Did Elizabeth Warren lie to Congress?

Jonathan Strong
The Daily Caller

Newly obtained documents raise the question of whether Elizabeth Warren, a top aide to President Obama and liberal darling, lied to Congress in downplaying her role in ongoing settlement negotiations over a major legal dispute.

Warren, who has said she is “advising” the President on establishing the nascent Consumer Financial Protection Bureau [CFPB] – a new federal agency created by the Dodd-Frank financial reform law that does not obtain any legal authority until July 21 – is actually leading the organization as if it already existed, documents show.

Her aggressive push of “CFPB’s view,” as one email puts it, is important because as recently as May 24 Warren downplayed her role, saying three times she was only providing advice “when asked.”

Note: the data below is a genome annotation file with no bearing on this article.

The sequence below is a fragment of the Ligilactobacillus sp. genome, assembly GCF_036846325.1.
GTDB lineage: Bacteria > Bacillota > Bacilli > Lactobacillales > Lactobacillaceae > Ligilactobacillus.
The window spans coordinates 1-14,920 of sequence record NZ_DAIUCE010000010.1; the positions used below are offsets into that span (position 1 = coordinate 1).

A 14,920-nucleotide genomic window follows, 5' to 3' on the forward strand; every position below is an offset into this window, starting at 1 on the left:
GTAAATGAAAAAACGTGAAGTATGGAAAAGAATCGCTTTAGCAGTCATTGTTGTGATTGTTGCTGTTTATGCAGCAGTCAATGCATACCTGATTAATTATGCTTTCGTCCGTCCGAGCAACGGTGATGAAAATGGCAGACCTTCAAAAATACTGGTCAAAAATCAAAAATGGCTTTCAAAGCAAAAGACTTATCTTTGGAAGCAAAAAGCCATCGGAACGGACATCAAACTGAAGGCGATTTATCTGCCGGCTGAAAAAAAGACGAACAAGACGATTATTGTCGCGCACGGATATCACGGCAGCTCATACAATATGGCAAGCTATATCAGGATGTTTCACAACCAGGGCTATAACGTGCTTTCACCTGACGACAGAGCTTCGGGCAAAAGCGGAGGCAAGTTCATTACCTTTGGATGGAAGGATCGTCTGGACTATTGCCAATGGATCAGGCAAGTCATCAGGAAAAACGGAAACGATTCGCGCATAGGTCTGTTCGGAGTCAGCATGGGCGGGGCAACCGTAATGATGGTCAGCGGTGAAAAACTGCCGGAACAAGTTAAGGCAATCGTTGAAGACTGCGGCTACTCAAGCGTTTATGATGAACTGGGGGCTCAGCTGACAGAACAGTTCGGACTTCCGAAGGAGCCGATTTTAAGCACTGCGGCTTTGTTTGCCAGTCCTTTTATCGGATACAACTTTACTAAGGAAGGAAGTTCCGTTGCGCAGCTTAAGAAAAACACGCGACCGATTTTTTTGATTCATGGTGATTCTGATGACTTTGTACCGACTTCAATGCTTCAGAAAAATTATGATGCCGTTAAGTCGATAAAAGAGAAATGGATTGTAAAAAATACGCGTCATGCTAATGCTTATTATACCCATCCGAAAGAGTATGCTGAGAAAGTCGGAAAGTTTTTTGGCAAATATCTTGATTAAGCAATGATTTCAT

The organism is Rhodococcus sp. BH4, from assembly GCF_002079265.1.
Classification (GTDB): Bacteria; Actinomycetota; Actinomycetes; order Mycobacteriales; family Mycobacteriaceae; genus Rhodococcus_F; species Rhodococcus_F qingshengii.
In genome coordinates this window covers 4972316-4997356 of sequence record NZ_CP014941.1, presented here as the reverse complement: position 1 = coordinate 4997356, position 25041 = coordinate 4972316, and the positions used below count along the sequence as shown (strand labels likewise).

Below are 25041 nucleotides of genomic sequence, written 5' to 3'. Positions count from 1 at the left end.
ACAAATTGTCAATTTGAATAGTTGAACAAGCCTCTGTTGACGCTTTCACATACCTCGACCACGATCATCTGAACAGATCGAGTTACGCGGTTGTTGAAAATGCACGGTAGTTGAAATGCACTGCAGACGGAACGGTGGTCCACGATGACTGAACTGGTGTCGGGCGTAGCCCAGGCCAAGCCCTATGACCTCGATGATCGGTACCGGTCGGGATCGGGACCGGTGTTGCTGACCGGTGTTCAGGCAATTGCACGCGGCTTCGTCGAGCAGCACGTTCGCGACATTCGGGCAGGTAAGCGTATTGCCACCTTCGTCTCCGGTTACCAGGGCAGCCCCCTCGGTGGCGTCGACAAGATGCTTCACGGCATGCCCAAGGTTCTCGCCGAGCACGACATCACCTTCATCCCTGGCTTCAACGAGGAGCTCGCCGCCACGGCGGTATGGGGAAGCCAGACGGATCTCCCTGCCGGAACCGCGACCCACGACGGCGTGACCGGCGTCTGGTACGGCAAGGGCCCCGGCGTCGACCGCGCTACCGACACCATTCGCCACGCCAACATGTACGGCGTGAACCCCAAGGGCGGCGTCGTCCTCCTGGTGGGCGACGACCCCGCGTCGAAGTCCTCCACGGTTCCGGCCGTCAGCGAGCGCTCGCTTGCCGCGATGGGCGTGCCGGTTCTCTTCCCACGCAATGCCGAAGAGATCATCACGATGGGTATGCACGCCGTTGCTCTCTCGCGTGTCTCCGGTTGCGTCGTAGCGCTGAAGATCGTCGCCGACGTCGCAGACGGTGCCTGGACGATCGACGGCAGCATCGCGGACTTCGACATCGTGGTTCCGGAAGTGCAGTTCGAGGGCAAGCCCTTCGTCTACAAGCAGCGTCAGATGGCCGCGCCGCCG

“We’ve given our advice when we’ve been asked for advice … we gave advice where asked … we have given advice to the Department of Justice when asked,” she said under questioning by North Carolina Republican Rep. Patrick McHenry.

The documents, obtained by watchdog group Judicial Watch, show Warren sought to provide “CFPB’s view” when no one was asking.

“Elizabeth Warren would like to present the CFPB’s view on loan modifications,” wrote Iowa assistant attorney general Patrick Madigan in a Feb. 25 email to numerous state officials.

Warren’s role is important not only because, until July 21, CFPB has no legal authority, but also because Warren — whose at times grating tone has earned her enemies on Capitol Hill — was spared the scrutiny of the Senate confirmation process and appointed “special advisor” to Obama instead of CFPB’s head.

The article continues at The Daily Caller.

Related: Speaking of lies, there’s a staggering list of lies and liars at the American Thinker: The Honor of Leftists and Conservatives

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